The historic null vote of the indigenistas, key in the victory of the right in Ecuador


The historic null vote of 16.33 percent achieved by the Ecuadorian indigenous organizations in the second round of the presidential elections held this Sunday has ultimately been decisive before the equality between the two candidates in the running, the progressive Andrés Arauz and the conservative Guillermo Lasso, who has finally won by five points of difference.

This 16.33 percent, a total of 1,728,482 invalid votes, acquires a greater relevance if possible considering that the Ecuadorian indigenous population represents 7 percent of the total, according to official statistics.

Yaku Pérez and his party, Pachakutik, asked their supporters to vote null in protest at what they consider to be electoral fraud in the first round of February 7, when after spending much of the qualifying count for the second round with Arauz, he was suddenly surpassed by Lasso by just 32,000 votes.

The electoral bodies dismissed his appeals and requests for a vote recount in several provinces of the country, including the agreement reached between Lasso and Pérez to request the recount, which Lasso himself retracted.

On Sunday, Pérez deposited a ballot with the phrase “Yaku, Presidente Resistencia” handwritten at the Fausto Molina school in the province of Azuay, in southern Ecuador and said he felt “indignation and impotence” after exercising his right.

The indigenous movement is linked to the left. In fact, the president of the Confederation of Indigenous Nationalities of Ecuador (CONAIE), Jaime Vargas, was expelled from Pachakutik on April 6, after he supported the candidacy of the correista Arauz. “He is no longer a representative of the indigenous movement,” Pachakutik coordinator Marlon Santi explained then.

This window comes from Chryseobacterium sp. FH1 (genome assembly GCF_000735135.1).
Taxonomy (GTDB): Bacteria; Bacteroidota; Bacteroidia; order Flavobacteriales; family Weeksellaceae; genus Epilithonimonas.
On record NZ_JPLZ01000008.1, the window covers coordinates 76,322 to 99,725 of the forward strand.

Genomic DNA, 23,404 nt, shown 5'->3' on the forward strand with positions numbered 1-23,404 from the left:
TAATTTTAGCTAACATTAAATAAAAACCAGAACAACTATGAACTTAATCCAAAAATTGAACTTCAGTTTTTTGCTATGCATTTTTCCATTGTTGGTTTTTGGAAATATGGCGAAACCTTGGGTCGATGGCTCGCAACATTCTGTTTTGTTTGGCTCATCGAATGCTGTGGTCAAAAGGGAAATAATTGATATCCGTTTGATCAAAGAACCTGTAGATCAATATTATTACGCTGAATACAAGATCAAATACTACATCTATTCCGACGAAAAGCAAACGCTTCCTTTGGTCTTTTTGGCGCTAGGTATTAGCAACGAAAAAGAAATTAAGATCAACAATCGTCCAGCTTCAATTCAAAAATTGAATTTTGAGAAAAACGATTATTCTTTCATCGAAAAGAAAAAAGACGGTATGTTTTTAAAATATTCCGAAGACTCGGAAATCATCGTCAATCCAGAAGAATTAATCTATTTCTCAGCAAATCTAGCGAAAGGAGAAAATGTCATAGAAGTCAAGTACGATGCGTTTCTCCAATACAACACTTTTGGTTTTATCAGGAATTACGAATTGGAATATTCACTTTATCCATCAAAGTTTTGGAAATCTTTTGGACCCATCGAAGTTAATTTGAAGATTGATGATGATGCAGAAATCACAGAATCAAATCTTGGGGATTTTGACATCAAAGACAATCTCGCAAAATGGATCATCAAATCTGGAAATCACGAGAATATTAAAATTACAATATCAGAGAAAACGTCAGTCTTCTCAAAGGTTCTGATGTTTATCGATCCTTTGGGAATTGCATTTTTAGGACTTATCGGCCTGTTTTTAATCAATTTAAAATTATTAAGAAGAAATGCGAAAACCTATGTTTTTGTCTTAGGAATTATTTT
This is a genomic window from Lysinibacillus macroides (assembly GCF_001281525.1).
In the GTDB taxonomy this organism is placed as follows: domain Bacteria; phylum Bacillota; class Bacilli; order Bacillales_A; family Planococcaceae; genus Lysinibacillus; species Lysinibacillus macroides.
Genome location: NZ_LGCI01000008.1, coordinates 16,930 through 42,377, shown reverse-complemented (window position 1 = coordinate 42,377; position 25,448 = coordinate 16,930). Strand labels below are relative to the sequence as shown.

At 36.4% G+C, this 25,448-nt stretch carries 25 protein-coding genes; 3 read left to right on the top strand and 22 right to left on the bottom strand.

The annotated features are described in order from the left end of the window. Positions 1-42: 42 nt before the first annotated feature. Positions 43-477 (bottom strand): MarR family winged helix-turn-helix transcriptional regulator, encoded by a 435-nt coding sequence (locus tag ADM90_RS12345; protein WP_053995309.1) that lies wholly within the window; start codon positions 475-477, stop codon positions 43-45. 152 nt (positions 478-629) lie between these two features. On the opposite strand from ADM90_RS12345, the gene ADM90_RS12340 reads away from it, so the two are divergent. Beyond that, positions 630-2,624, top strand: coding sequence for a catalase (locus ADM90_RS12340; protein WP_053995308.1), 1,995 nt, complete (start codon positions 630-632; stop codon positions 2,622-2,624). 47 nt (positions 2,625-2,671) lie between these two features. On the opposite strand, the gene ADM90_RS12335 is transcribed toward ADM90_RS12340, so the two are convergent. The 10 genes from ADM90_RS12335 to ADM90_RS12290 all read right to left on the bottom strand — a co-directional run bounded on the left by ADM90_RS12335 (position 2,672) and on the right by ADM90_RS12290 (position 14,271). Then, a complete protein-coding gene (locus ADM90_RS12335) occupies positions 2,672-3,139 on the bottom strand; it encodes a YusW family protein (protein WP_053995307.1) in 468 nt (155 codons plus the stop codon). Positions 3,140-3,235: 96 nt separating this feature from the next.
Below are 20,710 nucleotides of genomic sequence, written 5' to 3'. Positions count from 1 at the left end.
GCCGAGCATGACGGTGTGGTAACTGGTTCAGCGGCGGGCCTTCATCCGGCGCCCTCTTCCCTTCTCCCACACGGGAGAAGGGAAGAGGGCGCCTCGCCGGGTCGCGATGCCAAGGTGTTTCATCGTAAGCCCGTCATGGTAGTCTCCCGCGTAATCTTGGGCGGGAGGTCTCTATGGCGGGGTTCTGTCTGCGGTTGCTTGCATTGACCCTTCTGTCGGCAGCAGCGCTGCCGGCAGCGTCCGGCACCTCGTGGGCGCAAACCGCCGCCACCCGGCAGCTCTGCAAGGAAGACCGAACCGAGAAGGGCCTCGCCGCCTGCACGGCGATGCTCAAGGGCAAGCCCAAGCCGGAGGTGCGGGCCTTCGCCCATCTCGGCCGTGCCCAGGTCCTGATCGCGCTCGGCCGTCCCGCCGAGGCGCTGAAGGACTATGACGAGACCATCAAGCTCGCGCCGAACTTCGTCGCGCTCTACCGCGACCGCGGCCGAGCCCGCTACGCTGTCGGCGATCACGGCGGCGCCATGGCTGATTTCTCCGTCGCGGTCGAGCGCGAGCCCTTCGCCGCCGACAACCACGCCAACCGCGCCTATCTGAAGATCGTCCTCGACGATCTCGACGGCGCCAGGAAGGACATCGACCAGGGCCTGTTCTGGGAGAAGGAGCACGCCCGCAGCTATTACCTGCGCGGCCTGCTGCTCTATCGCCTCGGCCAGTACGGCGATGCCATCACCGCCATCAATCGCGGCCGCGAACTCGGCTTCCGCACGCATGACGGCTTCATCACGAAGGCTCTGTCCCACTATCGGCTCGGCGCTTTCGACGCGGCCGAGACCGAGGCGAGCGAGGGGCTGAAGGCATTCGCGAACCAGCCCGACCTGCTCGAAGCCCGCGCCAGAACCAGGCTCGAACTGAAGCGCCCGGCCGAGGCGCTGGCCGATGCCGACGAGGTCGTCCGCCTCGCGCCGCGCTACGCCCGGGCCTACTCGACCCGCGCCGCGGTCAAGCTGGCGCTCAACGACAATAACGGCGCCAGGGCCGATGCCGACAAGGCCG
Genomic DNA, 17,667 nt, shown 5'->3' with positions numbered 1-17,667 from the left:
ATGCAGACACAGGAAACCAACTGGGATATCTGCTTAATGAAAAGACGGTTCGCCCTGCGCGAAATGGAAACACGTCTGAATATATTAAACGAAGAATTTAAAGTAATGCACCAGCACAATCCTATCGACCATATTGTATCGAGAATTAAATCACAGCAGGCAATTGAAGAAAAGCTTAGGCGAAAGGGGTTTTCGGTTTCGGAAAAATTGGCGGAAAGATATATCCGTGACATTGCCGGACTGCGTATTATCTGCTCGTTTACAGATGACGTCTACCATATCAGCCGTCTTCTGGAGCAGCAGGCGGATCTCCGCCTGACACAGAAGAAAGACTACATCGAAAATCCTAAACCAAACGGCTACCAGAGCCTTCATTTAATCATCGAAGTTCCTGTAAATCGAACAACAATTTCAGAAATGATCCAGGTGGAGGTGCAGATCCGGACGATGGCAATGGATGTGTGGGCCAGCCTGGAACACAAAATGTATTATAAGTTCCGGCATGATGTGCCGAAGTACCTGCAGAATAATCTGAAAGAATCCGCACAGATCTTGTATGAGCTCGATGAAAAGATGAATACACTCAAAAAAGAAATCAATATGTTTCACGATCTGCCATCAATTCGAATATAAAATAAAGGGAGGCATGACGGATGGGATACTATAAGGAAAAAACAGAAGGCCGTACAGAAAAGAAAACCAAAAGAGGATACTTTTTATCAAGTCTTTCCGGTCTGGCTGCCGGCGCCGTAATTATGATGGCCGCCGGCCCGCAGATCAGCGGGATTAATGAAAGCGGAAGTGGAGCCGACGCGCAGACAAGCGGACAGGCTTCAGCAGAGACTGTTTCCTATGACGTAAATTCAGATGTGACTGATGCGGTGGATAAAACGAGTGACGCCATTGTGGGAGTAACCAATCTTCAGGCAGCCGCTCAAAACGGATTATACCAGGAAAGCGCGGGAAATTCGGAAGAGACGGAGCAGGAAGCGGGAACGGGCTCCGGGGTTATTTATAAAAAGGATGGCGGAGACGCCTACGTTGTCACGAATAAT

After the controversy, CONAIE itself reaffirmed its request for a null vote in the second round of the presidential elections. “We call on our leaders not to fall into the electoral game and maintain the ideological horizon firmly, since actions contrary to the great collective decisions come from long ago,” the organization qualified in an official statement.

“The ideological null vote means being consistent with the historical struggle of the indigenous movement of Ecuador, since our political project and demands transcend the electoral scene, we do not negotiate the political project with the right-wing, no matter where it comes from,” said the Indigenous Movement spokesman and Farmer (MICC) Apawqui Castro.

Pérez’s party, Pachakutik, nevertheless retains a historic representation after the February legislative elections, since it is currently the second political force in the country with 26 assembly members.

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